Dr. Kay Sandberg has a box of Kleenex on her desk. Not for her—for the students who don’t pass her course in organic chemistry.
“The hardest part of my job, the part I hate,” says Sandberg, who has taught chemistry and organic chemistry at NC State since 1998, “is when a student has come to every class, done every assignment, but they’ve failed the final and it’s obvious that they don’t have the knowledge to pass the course. It breaks my heart, but I can’t pass them.”
Sandberg was recently named one of the country’s top 10 “Tough Love” professors by MyEdu, a website that compiled data from 800,000 student ratings at the nation’s 777 largest colleges and universities. To make the list, a professor had to be well-regarded by students, but the class average couldn’t be above a C.
During the spring semester Sandberg taught four sections of organic chemistry to 450 students. Although some earned A’s and B’s, most students received a C or lower. Nevertheless, her student reviews were positive, citing Sandberg’s willingness to help and acknowledging that even if you don’t pass, you’re going to learn.
“This class can be a dream wrecker,” she wryly concedes, “because it’s a prerequisite for medical school, vet school—all of the professional health schools. And organic chemistry is one of those subjects that some students can’t get through, and I sympathize with them.”
Sandberg’s sympathy is born of experience. She entered college with the dream of being a piano major, but at the end of her freshman year was told that she lacked the raw talent and dexterity necessary for success.
“It was something that no matter how much I wanted it, no matter how hard I worked, I just could not do it. In my community, I was the best one there. But when I got here, where the real talent was, I saw I wasn’t even close to the best, and they were honest enough to let me know I couldn’t do it.”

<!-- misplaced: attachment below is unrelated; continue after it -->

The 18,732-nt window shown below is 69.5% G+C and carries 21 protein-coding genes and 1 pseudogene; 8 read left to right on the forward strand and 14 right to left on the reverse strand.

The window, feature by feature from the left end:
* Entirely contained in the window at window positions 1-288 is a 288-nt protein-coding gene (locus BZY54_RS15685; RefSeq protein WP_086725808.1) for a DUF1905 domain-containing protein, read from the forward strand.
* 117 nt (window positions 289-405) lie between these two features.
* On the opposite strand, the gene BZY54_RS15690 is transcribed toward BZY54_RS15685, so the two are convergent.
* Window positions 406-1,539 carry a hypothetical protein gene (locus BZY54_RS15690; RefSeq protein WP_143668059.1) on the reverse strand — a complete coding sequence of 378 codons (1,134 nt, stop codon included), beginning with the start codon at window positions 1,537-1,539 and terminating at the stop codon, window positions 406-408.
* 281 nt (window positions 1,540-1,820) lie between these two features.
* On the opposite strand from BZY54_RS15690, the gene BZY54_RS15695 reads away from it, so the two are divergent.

Sandberg eventually turned to math and science, applying her talent for live performance in the classroom. After teaching in Wake County Public Schools for seven years and at a private school for three, she returned to NC State for her Ph.D. Her experience has informed her teaching style.
Sandberg incorporates interactivity in all of her courses, whether traditional large lecture style, or the smaller inquiry-based courses that are modeled on Dr. Robert Beichner’s SCALE-UP approach to instruction. But whatever the style or class size, she holds each student to the same academic standard.
“I’m clear about my expectations up front, and I explain that memorization alone won’t get them through this course. I lay it all out for them the first day—that’s the tough part of the equation. And I teach my heart out every day—that’s the love part. But in the end I have standards I have to uphold; after all, these are the people who may be operating on me someday!”
Back to the Kleenex on the desk: Sandberg admits that sometimes she wants to cry along with her students. “It’s hard, finding out that you can’t do something,” she says, “but I’m proof that it’s not the end of the world.”